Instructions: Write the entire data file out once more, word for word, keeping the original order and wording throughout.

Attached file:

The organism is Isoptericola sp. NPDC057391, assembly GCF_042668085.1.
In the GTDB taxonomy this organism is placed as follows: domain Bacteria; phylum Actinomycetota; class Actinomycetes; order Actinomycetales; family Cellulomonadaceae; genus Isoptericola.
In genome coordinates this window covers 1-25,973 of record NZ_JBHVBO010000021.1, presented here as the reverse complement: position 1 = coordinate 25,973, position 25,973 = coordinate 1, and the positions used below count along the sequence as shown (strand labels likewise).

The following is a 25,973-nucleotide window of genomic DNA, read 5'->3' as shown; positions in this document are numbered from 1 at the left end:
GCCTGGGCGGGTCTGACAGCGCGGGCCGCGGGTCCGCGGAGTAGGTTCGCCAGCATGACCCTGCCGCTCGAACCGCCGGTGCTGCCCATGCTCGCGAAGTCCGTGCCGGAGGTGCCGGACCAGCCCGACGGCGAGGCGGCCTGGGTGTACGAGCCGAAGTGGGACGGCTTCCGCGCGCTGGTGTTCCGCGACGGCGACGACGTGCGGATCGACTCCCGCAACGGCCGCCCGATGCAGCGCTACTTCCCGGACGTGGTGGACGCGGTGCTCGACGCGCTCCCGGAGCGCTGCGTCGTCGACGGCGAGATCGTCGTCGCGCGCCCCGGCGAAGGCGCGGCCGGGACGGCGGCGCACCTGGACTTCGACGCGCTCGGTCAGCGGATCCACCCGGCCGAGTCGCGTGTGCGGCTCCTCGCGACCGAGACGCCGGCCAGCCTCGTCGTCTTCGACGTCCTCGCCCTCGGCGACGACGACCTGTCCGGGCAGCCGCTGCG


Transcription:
The organism is Isoptericola sp. NPDC057391, assembly GCF_042668085.1.
In the GTDB taxonomy this organism is placed as follows: domain Bacteria; phylum Actinomycetota; class Actinomycetes; order Actinomycetales; family Cellulomonadaceae; genus Isoptericola.
In genome coordinates this window covers 1-25,973 of record NZ_JBHVBO010000021.1, presented here as the reverse complement: position 1 = coordinate 25,973, position 25,973 = coordinate 1, and the positions used below count along the sequence as shown (strand labels likewise).

The following is a 25,973-nucleotide window of genomic DNA, read 5'->3' as shown; positions in this document are numbered from 1 at the left end:
GCCTGGGCGGGTCTGACAGCGCGGGCCGCGGGTCCGCGGAGTAGGTTCGCCAGCATGACCCTGCCGCTCGAACCGCCGGTGCTGCCCATGCTCGCGAAGTCCGTGCCGGAGGTGCCGGACCAGCCCGACGGCGAGGCGGCCTGGGTGTACGAGCCGAAGTGGGACGGCTTCCGCGCGCTGGTGTTCCGCGACGGCGACGACGTGCGGATCGACTCCCGCAACGGCCGCCCGATGCAGCGCTACTTCCCGGACGTGGTGGACGCGGTGCTCGACGCGCTCCCGGAGCGCTGCGTCGTCGACGGCGAGATCGTCGTCGCGCGCCCCGGCGAAGGCGCGGCCGGGACGGCGGCGCACCTGGACTTCGACGCGCTCGGTCAGCGGATCCACCCGGCCGAGTCGCGTGTGCGGCTCCTCGCGACCGAGACGCCGGCCAGCCTCGTCGTCTTCGACGTCCTCGCCCTCGGCGACGACGACCTGTCCGGGCAGCCGCTGCG